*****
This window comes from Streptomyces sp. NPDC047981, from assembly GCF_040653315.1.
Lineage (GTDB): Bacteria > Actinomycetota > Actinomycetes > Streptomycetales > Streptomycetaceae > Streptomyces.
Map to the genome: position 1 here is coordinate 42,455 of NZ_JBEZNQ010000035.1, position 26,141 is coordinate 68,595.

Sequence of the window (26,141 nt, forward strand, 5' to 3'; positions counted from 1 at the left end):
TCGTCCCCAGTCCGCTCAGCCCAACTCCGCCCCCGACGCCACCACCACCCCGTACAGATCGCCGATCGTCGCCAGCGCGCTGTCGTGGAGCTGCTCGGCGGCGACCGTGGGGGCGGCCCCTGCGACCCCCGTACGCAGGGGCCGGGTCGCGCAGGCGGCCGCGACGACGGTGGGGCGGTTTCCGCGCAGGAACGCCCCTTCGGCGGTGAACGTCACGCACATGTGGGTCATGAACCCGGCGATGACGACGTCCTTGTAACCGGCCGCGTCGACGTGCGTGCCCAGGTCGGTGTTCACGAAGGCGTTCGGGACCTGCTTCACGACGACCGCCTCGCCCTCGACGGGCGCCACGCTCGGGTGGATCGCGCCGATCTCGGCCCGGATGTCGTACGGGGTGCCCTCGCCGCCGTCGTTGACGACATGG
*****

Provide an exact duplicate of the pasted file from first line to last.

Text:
This window comes from Streptomyces sp. NPDC047981, from assembly GCF_040653315.1.
Lineage (GTDB): Bacteria > Actinomycetota > Actinomycetes > Streptomycetales > Streptomycetaceae > Streptomyces.
Map to the genome: position 1 here is coordinate 42,455 of NZ_JBEZNQ010000035.1, position 26,141 is coordinate 68,595.

Sequence of the window (26,141 nt, forward strand, 5' to 3'; positions counted from 1 at the left end):
TCGTCCCCAGTCCGCTCAGCCCAACTCCGCCCCCGACGCCACCACCACCCCGTACAGATCGCCGATCGTCGCCAGCGCGCTGTCGTGGAGCTGCTCGGCGGCGACCGTGGGGGCGGCCCCTGCGACCCCCGTACGCAGGGGCCGGGTCGCGCAGGCGGCCGCGACGACGGTGGGGCGGTTTCCGCGCAGGAACGCCCCTTCGGCGGTGAACGTCACGCACATGTGGGTCATGAACCCGGCGATGACGACGTCCTTGTAACCGGCCGCGTCGACGTGCGTGCCCAGGTCGGTGTTCACGAAGGCGTTCGGGACCTGCTTCACGACGACCGCCTCGCCCTCGACGGGCGCCACGCTCGGGTGGATCGCGCCGATCTCGGCCCGGATGTCGTACGGGGTGCCCTCGCCGCCGTCGTTGACGACATGG